Cat Whiskers

What is your favorite part of a cat? Maybe you love the tiny pink paw pads. Or, perhaps, the loving gazes from those all-knowing eyes. How about the soft, buttery fur? There are so many lovely bits from which to choose, not the least of which is your cat's whiskers. They are an essential tool she uses to explore her world. Consider the following fascinating facts about these fabulous appendages.

1. You will find whiskers in many places.
Take a look at your cat. It’s easy to see the 12 whiskers most have on either side of their nose, and you’ve probably noted the shorter whiskers above her eyes. But have you ever marveled at the delicate whiskers on her chin and the backs of her front legs?

2. Whiskers may change color.
Just like our hair, a cat’s whiskers may begin to turn white with age. This is usually only noticeable on black or very dark brown cats. Lucky for kitty, she can consider those greys a badge of honor and leave the Clairol alone.

3. Whiskers are very sensitive.
The roots of your cat’s whiskers are located deep within her skin. The numerous nerves at the base of each root enable the amazing sensitivity of the tips. Because of this, some cats do not like to have their whiskers touched. Others prefer to eat off a flat plate, rather than out of a bowl, to avoid disturbing their whiskers.

4. Whiskers keep her out of tight spots.
In general, the whiskers around a cat’s nose are as long as the animal is wide. This enables her to use her whiskers to gauge whether she can fit through a particular opening.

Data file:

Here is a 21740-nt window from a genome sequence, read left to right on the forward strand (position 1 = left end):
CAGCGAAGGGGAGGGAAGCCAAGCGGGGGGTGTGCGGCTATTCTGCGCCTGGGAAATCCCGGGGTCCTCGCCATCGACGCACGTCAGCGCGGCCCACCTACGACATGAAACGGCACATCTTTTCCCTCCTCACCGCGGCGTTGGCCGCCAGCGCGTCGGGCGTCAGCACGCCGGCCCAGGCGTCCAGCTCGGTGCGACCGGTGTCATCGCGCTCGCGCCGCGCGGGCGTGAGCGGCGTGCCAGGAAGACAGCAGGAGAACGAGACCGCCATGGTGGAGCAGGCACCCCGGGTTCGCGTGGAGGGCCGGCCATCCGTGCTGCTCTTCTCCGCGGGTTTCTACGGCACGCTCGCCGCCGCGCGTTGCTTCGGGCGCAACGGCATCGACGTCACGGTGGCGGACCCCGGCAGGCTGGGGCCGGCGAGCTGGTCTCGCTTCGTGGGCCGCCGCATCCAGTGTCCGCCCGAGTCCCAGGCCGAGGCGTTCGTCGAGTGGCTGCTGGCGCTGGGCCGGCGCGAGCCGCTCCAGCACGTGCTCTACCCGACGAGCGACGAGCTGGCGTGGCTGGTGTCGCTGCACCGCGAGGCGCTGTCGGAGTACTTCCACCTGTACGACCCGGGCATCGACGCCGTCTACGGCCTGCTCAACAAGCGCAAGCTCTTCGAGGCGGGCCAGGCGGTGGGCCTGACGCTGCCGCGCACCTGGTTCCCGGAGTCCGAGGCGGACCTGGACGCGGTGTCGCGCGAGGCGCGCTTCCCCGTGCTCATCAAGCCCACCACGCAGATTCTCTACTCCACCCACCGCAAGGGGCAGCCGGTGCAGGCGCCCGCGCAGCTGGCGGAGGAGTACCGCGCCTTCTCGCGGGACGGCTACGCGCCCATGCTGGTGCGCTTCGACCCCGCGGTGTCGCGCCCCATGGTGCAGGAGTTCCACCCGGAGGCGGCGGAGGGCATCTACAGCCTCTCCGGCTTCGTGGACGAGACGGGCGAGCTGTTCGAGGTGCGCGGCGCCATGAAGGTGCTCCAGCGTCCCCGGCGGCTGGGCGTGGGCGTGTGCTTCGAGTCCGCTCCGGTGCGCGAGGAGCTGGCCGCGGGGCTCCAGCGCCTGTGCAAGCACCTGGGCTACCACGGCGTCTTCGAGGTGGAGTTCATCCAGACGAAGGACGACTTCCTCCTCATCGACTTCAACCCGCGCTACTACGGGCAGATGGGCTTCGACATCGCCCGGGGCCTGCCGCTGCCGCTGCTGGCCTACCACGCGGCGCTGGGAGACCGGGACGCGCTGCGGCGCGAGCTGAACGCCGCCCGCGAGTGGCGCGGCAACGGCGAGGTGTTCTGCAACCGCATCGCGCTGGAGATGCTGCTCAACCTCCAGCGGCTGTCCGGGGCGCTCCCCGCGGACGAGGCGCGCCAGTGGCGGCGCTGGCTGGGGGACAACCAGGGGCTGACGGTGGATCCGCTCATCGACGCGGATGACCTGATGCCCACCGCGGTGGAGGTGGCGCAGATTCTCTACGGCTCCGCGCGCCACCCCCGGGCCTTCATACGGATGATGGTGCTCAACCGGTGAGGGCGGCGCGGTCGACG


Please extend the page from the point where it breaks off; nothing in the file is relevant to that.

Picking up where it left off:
5. Whiskers help her hunt.
Cats do not see as well up close as they do far away. In human terms, this is called being farsighted. It is thought that the whiskers on the chin and the back of the front legs may be used to help kitty sense the position of her prey before the final bite.

6. Whiskers can smile or frown.
The position of a cat’s whiskers can give you an indication of the animal’s mood. If kitty’s cheek whiskers are sticking out jauntily, it means she is calm and happy. If she pushes her whiskers forward, she is excited (look for this the next time she is ready to pounce on a toy). If she flattens them against her cheeks, as when hissing, she is scared or angry.

Have you noticed these things about your cat’s whiskers? Have we left out any fascinating facts? We’d love to hear your thoughts in the comments.

Julie Perkins

About Julie Perkins

A self-professed "crazy cat lady" and slave to three furry masters, Julie loves all things fuzzy. Throughout her life, she has been owned by cats, dogs, rabbits, gerbils, hamsters, fish and even a hermit crab. A freelance writer who has perfected the fine art of typing with one hand (because there is a cat on top of the other one), she lives in Colorado with her husband and a menagerie of critters.

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